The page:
I recently read a wonderful analogy about our true position in Christ. It was shockingly contrary to the messages impressed upon me in church, but deeply rooted in the Bible. The analogy is that of child and a parent. If you have ever taken a small ...

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Magazine

Practice prudent pruning: Maintaining manzanita, ceanothus and toyon

Practice prudent pruning: Maintaining manzanita, ceanothus and toyon


tanya kucak/Special to the Town Crier
Shrub manzanitas are known for their sinuous mahogany trunks and branches. If the foliage hides the bark, prune selectively to open the center so that the bark is visible year-round. This Montara manzanita is ...

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Inside Mountain View

Up to the challenge: Local leaders unite to help at-risk youth

Up to the challenge: Local leaders unite to help at-risk youth


Courtesy of Challenge Team
Jeanette Freiberg, bottom of pile, has fun with family members. The Challenge Team named Freiberg, a student at Mountain View High School, its 2015 Youth Champion.

There’s an ongoing joke among members of the Challenge...

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Los Altos mysteries explored


Google Earth image taken April 2013
Some contend that the city of Los Altos initially purchased the .78-acre site at First and Main streets for parking. Approximately how many of the above parking spaces were lost is a matter of confusion – the city cites 54 spaces in one memo, 96 in another.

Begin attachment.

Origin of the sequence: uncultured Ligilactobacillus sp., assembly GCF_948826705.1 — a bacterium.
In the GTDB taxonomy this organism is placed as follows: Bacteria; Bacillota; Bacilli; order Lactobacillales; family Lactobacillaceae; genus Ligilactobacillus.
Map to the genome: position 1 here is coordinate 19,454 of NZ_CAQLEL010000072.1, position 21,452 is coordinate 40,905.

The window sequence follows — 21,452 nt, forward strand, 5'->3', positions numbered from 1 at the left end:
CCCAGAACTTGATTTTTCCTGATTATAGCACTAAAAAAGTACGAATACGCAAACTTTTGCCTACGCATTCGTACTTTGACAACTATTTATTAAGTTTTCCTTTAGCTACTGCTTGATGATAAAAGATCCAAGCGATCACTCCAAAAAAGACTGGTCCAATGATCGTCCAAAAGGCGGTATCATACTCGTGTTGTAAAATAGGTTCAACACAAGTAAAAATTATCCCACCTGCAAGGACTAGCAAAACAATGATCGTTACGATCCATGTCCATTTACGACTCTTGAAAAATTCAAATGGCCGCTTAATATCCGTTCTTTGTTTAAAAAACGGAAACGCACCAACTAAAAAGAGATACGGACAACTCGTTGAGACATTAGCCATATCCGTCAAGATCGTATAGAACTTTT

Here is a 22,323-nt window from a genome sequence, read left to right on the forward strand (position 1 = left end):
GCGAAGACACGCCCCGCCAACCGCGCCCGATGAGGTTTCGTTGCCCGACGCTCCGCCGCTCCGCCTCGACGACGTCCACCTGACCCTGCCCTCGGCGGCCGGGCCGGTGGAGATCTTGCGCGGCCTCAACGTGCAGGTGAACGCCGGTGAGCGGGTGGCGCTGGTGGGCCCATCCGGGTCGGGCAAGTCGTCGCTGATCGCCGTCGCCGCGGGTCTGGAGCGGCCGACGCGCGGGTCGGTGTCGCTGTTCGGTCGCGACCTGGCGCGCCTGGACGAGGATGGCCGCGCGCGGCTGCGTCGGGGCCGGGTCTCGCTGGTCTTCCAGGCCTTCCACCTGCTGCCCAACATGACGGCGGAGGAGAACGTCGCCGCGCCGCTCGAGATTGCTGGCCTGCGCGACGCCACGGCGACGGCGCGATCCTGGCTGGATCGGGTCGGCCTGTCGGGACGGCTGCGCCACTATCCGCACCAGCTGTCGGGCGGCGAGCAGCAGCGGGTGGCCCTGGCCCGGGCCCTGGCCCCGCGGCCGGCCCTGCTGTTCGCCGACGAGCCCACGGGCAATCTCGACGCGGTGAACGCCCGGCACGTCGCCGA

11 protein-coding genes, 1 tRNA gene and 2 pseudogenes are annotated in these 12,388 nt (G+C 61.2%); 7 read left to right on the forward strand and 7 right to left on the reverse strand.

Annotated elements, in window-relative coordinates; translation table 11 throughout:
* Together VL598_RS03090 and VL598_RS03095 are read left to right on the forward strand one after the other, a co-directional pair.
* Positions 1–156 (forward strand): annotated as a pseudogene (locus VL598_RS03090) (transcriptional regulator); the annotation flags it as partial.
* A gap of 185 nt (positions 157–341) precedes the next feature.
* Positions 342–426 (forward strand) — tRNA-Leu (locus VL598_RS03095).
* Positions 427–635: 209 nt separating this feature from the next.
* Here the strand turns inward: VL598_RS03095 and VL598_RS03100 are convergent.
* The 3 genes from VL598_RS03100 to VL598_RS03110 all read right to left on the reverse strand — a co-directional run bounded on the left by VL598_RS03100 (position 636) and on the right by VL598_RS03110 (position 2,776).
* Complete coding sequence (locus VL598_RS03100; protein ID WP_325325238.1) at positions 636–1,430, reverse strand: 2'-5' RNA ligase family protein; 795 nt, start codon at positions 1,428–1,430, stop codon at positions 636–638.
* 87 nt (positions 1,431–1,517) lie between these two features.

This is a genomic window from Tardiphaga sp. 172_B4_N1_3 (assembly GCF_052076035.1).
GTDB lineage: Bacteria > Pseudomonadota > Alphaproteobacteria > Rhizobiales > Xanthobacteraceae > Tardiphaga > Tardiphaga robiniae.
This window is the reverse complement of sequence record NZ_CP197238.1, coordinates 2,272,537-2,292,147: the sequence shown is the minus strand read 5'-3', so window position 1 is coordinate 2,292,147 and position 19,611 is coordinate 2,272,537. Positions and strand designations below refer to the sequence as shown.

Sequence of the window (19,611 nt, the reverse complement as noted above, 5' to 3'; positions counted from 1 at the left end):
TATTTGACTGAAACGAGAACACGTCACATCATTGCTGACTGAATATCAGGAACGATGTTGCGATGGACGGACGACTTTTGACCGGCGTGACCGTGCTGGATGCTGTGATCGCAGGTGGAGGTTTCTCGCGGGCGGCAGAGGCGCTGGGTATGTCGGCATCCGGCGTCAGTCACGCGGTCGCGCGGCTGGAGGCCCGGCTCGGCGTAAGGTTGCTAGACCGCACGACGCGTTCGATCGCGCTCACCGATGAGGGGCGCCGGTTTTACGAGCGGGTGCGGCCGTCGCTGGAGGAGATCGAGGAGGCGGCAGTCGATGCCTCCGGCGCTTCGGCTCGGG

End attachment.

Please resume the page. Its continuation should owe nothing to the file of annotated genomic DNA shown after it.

Mystery 1: How many parking spaces has the Los Altos City Council eliminated since June 2010 in downtown Los Altos, and what will it cost to replace them?

To find out the total number of eliminated spaces, it is useful first to determine part of the answer, which is how many parking spaces the city council eliminated at First and Main streets (400 Main St.). This is complicated by the fact that two important city documents have different numbers for how many spaces were eliminated at First and Main.

The Downtown Parking Management Plan, dated June 2013 and adopted by the city council Sept. 17, 2013, counts “96 parking spaces” at First and Main. However, the Downtown Public Parking Data sheet, dated July 17, 2013, which the city council discussed and put into the record when it adopted the parking plan, states that regarding “Loss of Public Parking District Spaces Due to Downtown Improvements,” the “First and Main Redevelopment” accounts for “54 spaces.”

Which is the correct number: 54 or 96? The actual number of parking spaces (including spaces under trees) at First and Main is shown in the accompanying April 2013 Google Earth image – 96 spaces. The data sheet number is off by 43 percent.

Fiscal impact

The Downtown Parking Management Plan projects the cost to replace parking spaces with a garage as $38,081 per space if the city paid cash. If the city finances construction of the garage over 30 years, the projected cost per net new space, including construction, financing and maintenance costs, is $127,138 (Parking Plan Cost Estimate).

The projected cost in cash to replace the 96 spaces lost at First and Main is $3.6 million. The projected cost to finance construction of the 96 spaces over 30 years, including construction, financing and maintenance, is $12.2 million. The city sold First and Main to the Jeffrey A. Morris Group for $3.1 million, substantially less than what it will cost to replace the parking lost there. This may surprise people who think that the city acquired First and Main for parking.

Read more in the following weeks to get additional clues for figuring out this mystery.

Kim Cranston is a Los Altos Hills resident and downtown Los Altos property owner.